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RUSSIAN REVOLUTION

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The series of events in imperial Russia that occurred in 1917 with the establishment of the Soviet state that became known as the Union of Soviet Socialist Republics (USSR) is known as the Russian Revolution. The two successful revolutions of 1917 are referred to as the Russian Revolution.

The first revolution overthrew the monarchy. It began with a revolt on February 23 to 27, 1917, according to the Julian, or Old Style, calendar then in use in Russia. (On January 31, 1918, the Soviet government adopted the Gregorian, or New Style, calendar, which moved dates by thirteen days; therefore, in the New Style calendar the dates for the first revolution would be March 8 to 12. Events discussed in this article that occurred before January 31, 1918, are given according to the Julian calendar.)

The second revolution, which opened with the armed insurrection of October 24 and 25, organized by the Bolshevik Party against the provisional government, effected a change in all economic, political, and social relationships in Russian society; it is often called the Bolshevik, or October, Revolution.

PICTURE: Lenin addressing the Russian people, 1917

Background

The causes of the Russian Revolution are rooted deep in Russia's history. For centuries, autocratic czarist regimes ruled the country and most of the population lived under severe economic and social conditions. During the 19th century and early 20th century there were several attempts aimed at overthrowing the government which were made by students, workers and peasants. Two of these unsuccessful movements were the 1825 revolt against Nicholas I and the revolution of 1905, both of which were attempts to establish a constitutional monarchy. Russia's badly organized and unsuccessful involvement in World War I (1914-1918) added to popular discontent with the government's corruption. In 1917 these events resulted in the fall of the czarist government and the establishment of the Bolshevik Party, which was first known as the Russian Social Democratic Labor Party, as the ruling party.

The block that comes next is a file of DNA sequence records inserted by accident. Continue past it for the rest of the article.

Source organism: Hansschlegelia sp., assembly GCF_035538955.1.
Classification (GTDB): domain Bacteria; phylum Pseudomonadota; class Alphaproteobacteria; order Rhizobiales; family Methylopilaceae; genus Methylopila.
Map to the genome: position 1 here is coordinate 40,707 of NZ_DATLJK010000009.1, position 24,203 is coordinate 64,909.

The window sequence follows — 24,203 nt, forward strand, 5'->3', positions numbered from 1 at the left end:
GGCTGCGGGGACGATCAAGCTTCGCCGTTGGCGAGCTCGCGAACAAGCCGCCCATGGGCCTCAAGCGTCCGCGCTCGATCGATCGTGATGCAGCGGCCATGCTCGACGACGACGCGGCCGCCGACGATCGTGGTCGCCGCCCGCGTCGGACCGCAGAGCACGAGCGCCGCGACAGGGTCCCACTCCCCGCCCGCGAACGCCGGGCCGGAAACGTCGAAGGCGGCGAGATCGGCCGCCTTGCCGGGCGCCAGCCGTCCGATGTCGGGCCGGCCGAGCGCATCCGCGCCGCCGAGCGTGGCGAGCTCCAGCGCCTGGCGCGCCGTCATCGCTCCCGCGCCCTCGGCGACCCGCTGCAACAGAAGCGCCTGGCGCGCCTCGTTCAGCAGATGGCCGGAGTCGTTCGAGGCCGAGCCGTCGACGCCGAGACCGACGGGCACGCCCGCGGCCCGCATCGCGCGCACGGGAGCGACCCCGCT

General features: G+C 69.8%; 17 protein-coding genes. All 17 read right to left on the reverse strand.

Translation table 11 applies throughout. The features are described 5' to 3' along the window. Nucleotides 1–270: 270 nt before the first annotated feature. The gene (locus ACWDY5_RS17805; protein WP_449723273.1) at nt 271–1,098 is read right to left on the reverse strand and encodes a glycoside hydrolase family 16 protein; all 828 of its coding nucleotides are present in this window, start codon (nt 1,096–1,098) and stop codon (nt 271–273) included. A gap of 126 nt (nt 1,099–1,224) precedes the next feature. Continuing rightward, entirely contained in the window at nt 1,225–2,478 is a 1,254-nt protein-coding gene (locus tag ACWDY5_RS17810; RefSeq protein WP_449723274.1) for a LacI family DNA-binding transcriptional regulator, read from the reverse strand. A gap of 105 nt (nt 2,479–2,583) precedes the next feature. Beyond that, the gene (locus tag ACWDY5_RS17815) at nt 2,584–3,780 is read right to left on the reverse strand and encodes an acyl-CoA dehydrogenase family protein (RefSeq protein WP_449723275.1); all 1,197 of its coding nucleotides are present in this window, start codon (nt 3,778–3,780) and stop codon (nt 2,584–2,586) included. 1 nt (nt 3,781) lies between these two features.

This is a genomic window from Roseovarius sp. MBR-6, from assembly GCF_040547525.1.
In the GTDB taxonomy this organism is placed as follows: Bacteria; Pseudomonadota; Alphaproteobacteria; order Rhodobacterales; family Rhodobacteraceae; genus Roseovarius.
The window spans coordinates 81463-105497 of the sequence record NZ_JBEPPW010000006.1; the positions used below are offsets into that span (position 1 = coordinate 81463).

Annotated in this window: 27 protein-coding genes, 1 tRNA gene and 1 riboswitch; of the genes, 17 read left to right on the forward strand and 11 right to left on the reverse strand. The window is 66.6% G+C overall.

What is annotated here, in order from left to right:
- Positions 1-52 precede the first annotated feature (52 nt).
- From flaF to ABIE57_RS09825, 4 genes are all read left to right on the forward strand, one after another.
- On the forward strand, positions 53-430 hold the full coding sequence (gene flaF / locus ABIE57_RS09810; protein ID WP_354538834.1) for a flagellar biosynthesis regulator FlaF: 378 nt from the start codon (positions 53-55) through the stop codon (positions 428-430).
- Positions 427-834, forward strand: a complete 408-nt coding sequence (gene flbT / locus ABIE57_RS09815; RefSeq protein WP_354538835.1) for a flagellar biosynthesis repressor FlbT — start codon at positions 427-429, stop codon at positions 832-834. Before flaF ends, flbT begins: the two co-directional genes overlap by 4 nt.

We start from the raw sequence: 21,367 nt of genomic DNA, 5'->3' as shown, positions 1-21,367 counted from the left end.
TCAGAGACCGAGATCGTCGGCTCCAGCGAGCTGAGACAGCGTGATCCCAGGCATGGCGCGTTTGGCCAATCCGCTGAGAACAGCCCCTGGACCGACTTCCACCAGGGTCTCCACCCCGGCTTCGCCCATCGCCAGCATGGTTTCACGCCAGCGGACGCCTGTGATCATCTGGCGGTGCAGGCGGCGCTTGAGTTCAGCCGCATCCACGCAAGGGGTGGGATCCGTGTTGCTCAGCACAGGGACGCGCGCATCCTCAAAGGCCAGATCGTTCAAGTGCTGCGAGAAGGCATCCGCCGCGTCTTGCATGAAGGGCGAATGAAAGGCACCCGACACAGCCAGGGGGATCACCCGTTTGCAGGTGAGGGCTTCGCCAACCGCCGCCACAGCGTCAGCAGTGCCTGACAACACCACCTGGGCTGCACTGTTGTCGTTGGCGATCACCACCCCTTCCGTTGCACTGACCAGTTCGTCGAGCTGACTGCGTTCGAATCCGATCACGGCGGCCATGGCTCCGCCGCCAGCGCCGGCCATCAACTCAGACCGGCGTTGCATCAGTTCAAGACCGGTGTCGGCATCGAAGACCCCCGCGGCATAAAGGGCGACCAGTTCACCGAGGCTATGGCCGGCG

The February Revolution

The immediate cause of the February Revolution of 1917 was the collapse of the czarist regime during WWI. The underlying cause was the economic crisis, which made Russia unable to sustain the war effort against powerful, industrialized Germany. Russian manpower was virtually inexhaustible. Russian industry, however, was not able to support the 15 million men. There were a few factories and they were very useful, and the railroad network was awful Repeated mobilizations, moreover, disrupted industrial and agricultural production. The food supply decreased, and the transportation system became disorganized. In the trenches, the soldiers went hungry and frequently lacked clothes or weapons. Russian casualties were greater than those sustained by any army in any previous war. Behind the front, goods became scarce, prices increased greatly, and by 1917 famine threatened some cities. Many people were unhappy, and the soldiers weren't determined to fight and they were humiliated by the Germans. Many people blamed the alleged treachery of Empress Alexandra and her supporters, in which the peasant monk Grigory Yefimovich Rasputin was the dominant influence. When the Duma, the lower house of the Russian parliament, protested against the inefficient conduct of the war and the arbitrary policies of the imperial government, the czar—Emperor Nicholas II—and his ministers simply brushed it aside.

PICTURES: Tsar Nicolas II and Rasputin

Mounting Crisis

At first all parties except a small group within the Social Democratic Party supported the war. The government received much aid in the war effort from voluntary committees. The economic crisis was felt especially in the major cities, which were flooded with refugees from the front. Many Duma leaders felt that Russia would soon face a new revolutionary crisis. By 1915 the liberal parties had formed a progressive bloc that gained a majority in the Duma.

As the people became angrier, the Duma warned Nicholas II in November 1916 that disaster would overtake the country unless the “dark” (treasonable) elements were removed from the court and a constitutional form of government was instituted. The emperor ignored the warning. Late in December a group of aristocrats, led by Prince Feliks Yusupov, assassinated Rasputin in the hope that the emperor would then change his course. The emperor responded by showing favor to Rasputin's followers at court. Many people were expecting a revolution.

Strikes and Demonstrations